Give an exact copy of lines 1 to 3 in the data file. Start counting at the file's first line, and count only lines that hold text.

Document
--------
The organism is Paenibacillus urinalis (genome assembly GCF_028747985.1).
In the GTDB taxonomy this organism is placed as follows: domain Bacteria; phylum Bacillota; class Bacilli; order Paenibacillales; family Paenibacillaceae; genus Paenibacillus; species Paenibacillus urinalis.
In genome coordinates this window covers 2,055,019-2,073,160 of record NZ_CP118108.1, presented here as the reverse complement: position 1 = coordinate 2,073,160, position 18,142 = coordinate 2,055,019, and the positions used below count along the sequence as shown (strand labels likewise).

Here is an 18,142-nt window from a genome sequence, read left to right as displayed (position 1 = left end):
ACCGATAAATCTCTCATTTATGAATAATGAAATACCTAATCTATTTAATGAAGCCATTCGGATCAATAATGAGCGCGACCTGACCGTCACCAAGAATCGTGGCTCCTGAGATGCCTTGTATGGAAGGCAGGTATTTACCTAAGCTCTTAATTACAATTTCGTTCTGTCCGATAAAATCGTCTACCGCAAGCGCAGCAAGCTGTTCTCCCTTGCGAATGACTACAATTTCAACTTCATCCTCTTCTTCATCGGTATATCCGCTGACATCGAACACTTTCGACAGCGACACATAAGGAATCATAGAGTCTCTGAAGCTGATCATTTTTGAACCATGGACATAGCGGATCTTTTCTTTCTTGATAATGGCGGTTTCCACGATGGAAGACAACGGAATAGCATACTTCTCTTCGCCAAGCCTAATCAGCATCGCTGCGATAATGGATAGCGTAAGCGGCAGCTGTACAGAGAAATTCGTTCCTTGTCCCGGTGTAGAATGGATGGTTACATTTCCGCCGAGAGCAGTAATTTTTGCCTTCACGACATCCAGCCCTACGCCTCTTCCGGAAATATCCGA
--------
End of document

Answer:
The organism is Paenibacillus urinalis (genome assembly GCF_028747985.1).
In the GTDB taxonomy this organism is placed as follows: domain Bacteria; phylum Bacillota; class Bacilli; order Paenibacillales; family Paenibacillaceae; genus Paenibacillus; species Paenibacillus urinalis.
In genome coordinates this window covers 2,055,019-2,073,160 of record NZ_CP118108.1, presented here as the reverse complement: position 1 = coordinate 2,073,160, position 18,142 = coordinate 2,055,019, and the positions used below count along the sequence as shown (strand labels likewise).